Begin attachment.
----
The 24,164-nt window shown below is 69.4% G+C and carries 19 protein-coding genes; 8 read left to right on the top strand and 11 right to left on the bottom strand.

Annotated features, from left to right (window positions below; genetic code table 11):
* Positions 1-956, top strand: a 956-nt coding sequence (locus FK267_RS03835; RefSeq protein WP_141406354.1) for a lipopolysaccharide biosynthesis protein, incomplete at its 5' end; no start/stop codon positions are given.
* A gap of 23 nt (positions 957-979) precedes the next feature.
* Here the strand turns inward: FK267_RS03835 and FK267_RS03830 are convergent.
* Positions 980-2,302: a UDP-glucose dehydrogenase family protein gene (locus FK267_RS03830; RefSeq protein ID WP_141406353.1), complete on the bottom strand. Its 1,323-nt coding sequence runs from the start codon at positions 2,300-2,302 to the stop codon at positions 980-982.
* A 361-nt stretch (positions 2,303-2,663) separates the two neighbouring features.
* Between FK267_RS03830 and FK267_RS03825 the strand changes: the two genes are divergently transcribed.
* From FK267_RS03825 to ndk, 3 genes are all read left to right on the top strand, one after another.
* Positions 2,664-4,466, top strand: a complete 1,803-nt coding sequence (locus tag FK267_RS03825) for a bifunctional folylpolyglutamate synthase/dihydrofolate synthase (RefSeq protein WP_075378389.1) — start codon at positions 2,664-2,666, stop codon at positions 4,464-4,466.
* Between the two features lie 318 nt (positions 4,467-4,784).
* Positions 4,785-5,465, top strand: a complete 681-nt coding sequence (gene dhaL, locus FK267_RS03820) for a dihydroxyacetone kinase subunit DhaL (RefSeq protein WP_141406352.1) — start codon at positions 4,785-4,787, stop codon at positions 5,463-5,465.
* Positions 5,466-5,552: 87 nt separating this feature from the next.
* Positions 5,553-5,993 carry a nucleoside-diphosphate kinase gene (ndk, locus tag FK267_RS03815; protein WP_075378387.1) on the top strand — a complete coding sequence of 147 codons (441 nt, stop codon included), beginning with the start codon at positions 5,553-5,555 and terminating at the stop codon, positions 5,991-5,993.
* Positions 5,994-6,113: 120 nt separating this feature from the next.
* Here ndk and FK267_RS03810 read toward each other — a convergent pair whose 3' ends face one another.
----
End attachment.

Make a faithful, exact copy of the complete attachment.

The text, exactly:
The 24,164-nt window shown below is 69.4% G+C and carries 19 protein-coding genes; 8 read left to right on the top strand and 11 right to left on the bottom strand.

Annotated features, from left to right (window positions below; genetic code table 11):
* Positions 1-956, top strand: a 956-nt coding sequence (locus FK267_RS03835; RefSeq protein WP_141406354.1) for a lipopolysaccharide biosynthesis protein, incomplete at its 5' end; no start/stop codon positions are given.
* A gap of 23 nt (positions 957-979) precedes the next feature.
* Here the strand turns inward: FK267_RS03835 and FK267_RS03830 are convergent.
* Positions 980-2,302: a UDP-glucose dehydrogenase family protein gene (locus FK267_RS03830; RefSeq protein ID WP_141406353.1), complete on the bottom strand. Its 1,323-nt coding sequence runs from the start codon at positions 2,300-2,302 to the stop codon at positions 980-982.
* A 361-nt stretch (positions 2,303-2,663) separates the two neighbouring features.
* Between FK267_RS03830 and FK267_RS03825 the strand changes: the two genes are divergently transcribed.
* From FK267_RS03825 to ndk, 3 genes are all read left to right on the top strand, one after another.
* Positions 2,664-4,466, top strand: a complete 1,803-nt coding sequence (locus tag FK267_RS03825) for a bifunctional folylpolyglutamate synthase/dihydrofolate synthase (RefSeq protein WP_075378389.1) — start codon at positions 2,664-2,666, stop codon at positions 4,464-4,466.
* Between the two features lie 318 nt (positions 4,467-4,784).
* Positions 4,785-5,465, top strand: a complete 681-nt coding sequence (gene dhaL, locus FK267_RS03820) for a dihydroxyacetone kinase subunit DhaL (RefSeq protein WP_141406352.1) — start codon at positions 4,785-4,787, stop codon at positions 5,463-5,465.
* Positions 5,466-5,552: 87 nt separating this feature from the next.
* Positions 5,553-5,993 carry a nucleoside-diphosphate kinase gene (ndk, locus tag FK267_RS03815; protein WP_075378387.1) on the top strand — a complete coding sequence of 147 codons (441 nt, stop codon included), beginning with the start codon at positions 5,553-5,555 and terminating at the stop codon, positions 5,991-5,993.
* Positions 5,994-6,113: 120 nt separating this feature from the next.
* Here ndk and FK267_RS03810 read toward each other — a convergent pair whose 3' ends face one another.